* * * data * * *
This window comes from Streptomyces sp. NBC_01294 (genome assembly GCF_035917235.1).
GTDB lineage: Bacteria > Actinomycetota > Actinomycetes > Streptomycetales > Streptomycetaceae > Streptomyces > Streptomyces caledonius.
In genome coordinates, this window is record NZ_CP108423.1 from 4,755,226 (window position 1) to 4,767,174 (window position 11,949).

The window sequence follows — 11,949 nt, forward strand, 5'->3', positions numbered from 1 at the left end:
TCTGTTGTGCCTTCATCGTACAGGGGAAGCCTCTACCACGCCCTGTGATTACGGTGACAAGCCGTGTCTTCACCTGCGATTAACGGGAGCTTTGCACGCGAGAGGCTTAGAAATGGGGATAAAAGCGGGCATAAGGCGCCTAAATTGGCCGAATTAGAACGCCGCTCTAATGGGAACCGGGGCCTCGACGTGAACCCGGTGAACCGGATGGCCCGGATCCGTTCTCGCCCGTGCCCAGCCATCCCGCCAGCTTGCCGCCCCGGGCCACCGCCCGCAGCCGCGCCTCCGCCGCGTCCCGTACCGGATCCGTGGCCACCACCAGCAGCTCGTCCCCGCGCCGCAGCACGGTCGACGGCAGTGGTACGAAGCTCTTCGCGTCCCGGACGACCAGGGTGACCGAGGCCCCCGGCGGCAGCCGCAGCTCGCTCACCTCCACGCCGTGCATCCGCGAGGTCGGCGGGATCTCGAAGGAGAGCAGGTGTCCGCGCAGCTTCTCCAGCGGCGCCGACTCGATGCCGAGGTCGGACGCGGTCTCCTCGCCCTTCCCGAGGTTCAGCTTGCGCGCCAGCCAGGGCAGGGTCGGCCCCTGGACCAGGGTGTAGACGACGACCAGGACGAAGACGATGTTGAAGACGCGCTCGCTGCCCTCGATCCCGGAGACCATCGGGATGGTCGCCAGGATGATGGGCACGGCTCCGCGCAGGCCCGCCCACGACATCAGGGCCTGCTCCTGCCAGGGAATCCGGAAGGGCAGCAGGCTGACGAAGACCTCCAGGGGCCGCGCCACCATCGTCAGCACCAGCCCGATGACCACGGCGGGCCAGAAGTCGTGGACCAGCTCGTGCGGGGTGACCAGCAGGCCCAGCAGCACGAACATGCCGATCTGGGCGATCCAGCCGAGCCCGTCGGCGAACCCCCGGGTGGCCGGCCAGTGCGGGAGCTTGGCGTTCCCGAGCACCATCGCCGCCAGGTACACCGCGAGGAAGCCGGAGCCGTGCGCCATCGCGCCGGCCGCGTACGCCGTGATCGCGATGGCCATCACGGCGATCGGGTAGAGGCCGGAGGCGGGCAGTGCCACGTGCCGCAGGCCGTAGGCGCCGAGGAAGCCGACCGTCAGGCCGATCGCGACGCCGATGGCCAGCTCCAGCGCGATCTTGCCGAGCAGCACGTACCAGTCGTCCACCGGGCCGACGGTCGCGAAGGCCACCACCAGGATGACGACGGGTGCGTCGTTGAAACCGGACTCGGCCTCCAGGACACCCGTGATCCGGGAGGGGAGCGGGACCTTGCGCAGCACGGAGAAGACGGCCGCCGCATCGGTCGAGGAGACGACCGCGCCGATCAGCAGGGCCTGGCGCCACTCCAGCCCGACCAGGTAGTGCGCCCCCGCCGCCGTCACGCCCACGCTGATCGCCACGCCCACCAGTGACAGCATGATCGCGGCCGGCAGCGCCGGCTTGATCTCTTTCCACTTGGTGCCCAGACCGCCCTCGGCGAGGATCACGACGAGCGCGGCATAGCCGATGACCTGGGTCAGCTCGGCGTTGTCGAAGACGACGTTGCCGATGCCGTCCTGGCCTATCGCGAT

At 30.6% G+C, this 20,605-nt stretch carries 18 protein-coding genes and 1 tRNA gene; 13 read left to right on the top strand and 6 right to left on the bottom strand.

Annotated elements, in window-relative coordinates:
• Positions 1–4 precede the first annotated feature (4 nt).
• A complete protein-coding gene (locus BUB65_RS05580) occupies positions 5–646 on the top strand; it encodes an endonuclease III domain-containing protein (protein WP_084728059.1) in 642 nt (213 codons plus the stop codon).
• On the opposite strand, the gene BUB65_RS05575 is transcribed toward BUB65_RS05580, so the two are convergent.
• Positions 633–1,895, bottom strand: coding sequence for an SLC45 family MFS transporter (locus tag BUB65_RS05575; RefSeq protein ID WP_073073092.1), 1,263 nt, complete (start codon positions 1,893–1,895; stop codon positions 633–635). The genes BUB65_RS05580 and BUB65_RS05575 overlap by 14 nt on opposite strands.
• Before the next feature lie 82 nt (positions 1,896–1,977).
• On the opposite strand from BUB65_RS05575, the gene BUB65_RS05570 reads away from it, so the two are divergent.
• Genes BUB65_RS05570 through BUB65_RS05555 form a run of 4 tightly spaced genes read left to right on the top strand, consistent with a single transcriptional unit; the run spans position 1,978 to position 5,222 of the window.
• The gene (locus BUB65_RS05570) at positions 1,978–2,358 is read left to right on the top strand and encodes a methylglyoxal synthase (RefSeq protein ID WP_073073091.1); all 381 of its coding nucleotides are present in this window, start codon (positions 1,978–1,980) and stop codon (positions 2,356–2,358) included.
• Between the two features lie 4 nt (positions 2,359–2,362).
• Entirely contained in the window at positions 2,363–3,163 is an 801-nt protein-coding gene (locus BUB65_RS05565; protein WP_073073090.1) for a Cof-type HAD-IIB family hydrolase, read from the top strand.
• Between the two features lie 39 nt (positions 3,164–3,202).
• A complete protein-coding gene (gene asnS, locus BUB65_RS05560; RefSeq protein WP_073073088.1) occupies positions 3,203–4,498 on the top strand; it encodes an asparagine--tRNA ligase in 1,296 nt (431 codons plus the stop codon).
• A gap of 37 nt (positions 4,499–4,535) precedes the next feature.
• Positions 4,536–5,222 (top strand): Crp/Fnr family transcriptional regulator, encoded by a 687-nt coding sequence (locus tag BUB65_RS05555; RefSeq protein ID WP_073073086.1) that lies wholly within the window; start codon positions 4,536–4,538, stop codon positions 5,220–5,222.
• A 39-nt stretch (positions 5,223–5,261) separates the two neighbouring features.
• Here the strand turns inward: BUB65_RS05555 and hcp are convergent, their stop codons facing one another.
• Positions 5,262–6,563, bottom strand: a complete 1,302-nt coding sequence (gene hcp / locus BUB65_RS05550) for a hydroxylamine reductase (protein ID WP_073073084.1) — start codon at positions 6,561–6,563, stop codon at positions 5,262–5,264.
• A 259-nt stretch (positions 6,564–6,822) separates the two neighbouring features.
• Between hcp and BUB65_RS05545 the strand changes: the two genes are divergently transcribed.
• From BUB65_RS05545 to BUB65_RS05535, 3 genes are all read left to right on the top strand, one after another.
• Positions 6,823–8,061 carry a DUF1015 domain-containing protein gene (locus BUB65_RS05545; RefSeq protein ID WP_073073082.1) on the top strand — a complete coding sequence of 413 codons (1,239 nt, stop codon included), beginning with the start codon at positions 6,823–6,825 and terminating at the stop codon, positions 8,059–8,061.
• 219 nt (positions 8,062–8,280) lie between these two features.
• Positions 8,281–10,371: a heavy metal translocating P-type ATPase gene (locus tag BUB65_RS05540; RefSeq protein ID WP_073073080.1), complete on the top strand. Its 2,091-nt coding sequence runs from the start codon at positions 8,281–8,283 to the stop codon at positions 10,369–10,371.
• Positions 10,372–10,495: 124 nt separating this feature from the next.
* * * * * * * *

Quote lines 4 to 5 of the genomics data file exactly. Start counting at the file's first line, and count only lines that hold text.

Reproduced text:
The window sequence follows — 11,949 nt, forward strand, 5'->3', positions numbered from 1 at the left end:
TCTGTTGTGCCTTCATCGTACAGGGGAAGCCTCTACCACGCCCTGTGATTACGGTGACAAGCCGTGTCTTCACCTGCGATTAACGGGAGCTTTGCACGCGAGAGGCTTAGAAATGGGGATAAAAGCGGGCATAAGGCGCCTAAATTGGCCGAATTAGAACGCCGCTCTAATGGGAACCGGGGCCTCGACGTGAACCCGGTGAACCGGATGGCCCGGATCCGTTCTCGCCCGTGCCCAGCCATCCCGCCAGCTTGCCGCCCCGGGCCACCGCCCGCAGCCGCGCCTCCGCCGCGTCCCGTACCGGATCCGTGGCCACCACCAGCAGCTCGTCCCCGCGCCGCAGCACGGTCGACGGCAGTGGTACGAAGCTCTTCGCGTCCCGGACGACCAGGGTGACCGAGGCCCCCGGCGGCAGCCGCAGCTCGCTCACCTCCACGCCGTGCATCCGCGAGGTCGGCGGGATCTCGAAGGAGAGCAGGTGTCCGCGCAGCTTCTCCAGCGGCGCCGACTCGATGCCGAGGTCGGACGCGGTCTCCTCGCCCTTCCCGAGGTTCAGCTTGCGCGCCAGCCAGGGCAGGGTCGGCCCCTGGACCAGGGTGTAGACGACGACCAGGACGAAGACGATGTTGAAGACGCGCTCGCTGCCCTCGATCCCGGAGACCATCGGGATGGTCGCCAGGATGATGGGCACGGCTCCGCGCAGGCCCGCCCACGACATCAGGGCCTGCTCCTGCCAGGGAATCCGGAAGGGCAGCAGGCTGACGAAGACCTCCAGGGGCCGCGCCACCATCGTCAGCACCAGCCCGATGACCACGGCGGGCCAGAAGTCGTGGACCAGCTCGTGCGGGGTGACCAGCAGGCCCAGCAGCACGAACATGCCGATCTGGGCGATCCAGCCGAGCCCGTCGGCGAACCCCCGGGTGGCCGGCCAGTGCGGGAGCTTGGCGTTCCCGAGCACCATCGCCGCCAGGTACACCGCGAGGAAGCCGGAGCCGTGCGCCATCGCGCCGGCCGCGTACGCCGTGATCGCGATGGCCATCACGGCGATCGGGTAGAGGCCGGAGGCGGGCAGTGCCACGTGCCGCAGGCCGTAGGCGCCGAGGAAGCCGACCGTCAGGCCGATCGCGACGCCGATGGCCAGCTCCAGCGCGATCTTGCCGAGCAGCACGTACCAGTCGTCCACCGGGCCGACGGTCGCGAAGGCCACCACCAGGATGACGACGGGTGCGTCGTTGAAACCGGACTCGGCCTCCAGGACACCCGTGATCCGGGAGGGGAGCGGGACCTTGCGCAGCACGGAGAAGACGGCCGCCGCATCGGTCGAGGAGACGACCGCGCCGATCAGCAGGGCCTGGCGCCACTCCAGCCCGACCAGGTAGTGCGCCCCCGCCGCCGTCACGCCCACGCTGATCGCCACGCCCACCAGTGACAGCATGATCGCGGCCGGCAGCGCCGGCTTGATCTCTTTCCACTTGGTGCCCAGACCGCCCTCGGCGAGGATCACGACGAGCGCGGCATAGCCGATGACCTGGGTCAGCTCGGCGTTGTCGAAGACGACGTTGCCGATGCCGTCCTGGCCTATCGCGAT